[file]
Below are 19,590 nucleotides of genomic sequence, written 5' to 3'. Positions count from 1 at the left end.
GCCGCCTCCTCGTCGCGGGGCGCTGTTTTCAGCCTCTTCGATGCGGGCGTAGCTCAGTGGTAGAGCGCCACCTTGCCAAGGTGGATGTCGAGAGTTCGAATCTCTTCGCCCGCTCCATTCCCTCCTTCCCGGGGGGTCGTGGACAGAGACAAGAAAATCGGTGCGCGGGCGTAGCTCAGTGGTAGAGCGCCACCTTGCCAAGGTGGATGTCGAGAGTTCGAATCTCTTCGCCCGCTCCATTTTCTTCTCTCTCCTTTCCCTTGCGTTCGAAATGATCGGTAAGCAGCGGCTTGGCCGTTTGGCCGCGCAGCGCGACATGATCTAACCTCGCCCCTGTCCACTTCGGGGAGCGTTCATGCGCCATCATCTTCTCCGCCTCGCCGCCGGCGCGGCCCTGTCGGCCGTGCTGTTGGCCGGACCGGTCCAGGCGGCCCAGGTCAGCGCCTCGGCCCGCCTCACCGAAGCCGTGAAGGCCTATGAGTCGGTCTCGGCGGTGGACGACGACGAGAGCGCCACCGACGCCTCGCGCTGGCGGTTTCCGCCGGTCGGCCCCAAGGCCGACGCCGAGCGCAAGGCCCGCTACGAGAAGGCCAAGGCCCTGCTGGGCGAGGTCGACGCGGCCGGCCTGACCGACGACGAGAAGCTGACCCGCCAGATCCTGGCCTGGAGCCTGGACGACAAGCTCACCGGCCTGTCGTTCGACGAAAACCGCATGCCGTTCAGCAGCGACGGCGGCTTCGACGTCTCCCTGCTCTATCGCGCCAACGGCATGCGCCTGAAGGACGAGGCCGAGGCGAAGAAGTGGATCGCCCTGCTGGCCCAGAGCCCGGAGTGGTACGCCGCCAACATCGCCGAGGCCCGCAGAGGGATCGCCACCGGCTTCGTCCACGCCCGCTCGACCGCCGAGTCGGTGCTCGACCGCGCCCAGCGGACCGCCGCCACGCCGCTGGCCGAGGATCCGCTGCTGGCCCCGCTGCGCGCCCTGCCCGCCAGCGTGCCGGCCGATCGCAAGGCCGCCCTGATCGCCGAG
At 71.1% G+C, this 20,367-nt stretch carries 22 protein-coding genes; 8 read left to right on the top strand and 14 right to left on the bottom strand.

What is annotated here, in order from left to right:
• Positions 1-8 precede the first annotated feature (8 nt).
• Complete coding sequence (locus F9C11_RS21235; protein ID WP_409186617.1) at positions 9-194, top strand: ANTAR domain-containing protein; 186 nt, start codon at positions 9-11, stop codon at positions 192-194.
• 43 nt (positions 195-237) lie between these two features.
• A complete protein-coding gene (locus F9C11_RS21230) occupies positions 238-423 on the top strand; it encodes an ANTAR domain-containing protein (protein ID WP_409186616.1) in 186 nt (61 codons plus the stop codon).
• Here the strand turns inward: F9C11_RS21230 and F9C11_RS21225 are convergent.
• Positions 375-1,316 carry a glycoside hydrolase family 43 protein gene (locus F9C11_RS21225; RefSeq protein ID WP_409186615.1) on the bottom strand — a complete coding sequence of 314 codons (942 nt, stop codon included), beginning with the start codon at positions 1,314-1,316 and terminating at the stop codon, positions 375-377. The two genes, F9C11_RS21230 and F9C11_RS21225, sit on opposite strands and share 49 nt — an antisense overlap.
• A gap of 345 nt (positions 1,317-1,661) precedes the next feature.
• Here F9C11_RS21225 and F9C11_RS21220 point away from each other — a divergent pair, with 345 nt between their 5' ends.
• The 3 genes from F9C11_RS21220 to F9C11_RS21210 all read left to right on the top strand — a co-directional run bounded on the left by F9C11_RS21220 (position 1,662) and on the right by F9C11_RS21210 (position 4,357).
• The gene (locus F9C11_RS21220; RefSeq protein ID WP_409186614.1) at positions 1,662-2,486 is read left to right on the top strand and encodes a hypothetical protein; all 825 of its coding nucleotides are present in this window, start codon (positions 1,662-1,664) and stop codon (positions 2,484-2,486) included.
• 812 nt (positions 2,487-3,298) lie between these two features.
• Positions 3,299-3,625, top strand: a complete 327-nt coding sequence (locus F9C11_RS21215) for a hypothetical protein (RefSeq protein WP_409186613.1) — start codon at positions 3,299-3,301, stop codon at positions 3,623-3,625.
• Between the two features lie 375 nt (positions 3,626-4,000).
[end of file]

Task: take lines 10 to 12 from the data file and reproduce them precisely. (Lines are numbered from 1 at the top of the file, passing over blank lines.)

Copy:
• Positions 375-1,316 carry a glycoside hydrolase family 43 protein gene (locus F9C11_RS21225; RefSeq protein ID WP_409186615.1) on the bottom strand — a complete coding sequence of 314 codons (942 nt, stop codon included), beginning with the start codon at positions 1,314-1,316 and terminating at the stop codon, positions 375-377. The two genes, F9C11_RS21230 and F9C11_RS21225, sit on opposite strands and share 49 nt — an antisense overlap.
• A gap of 345 nt (positions 1,317-1,661) precedes the next feature.
• Here F9C11_RS21225 and F9C11_RS21220 point away from each other — a divergent pair, with 345 nt between their 5' ends.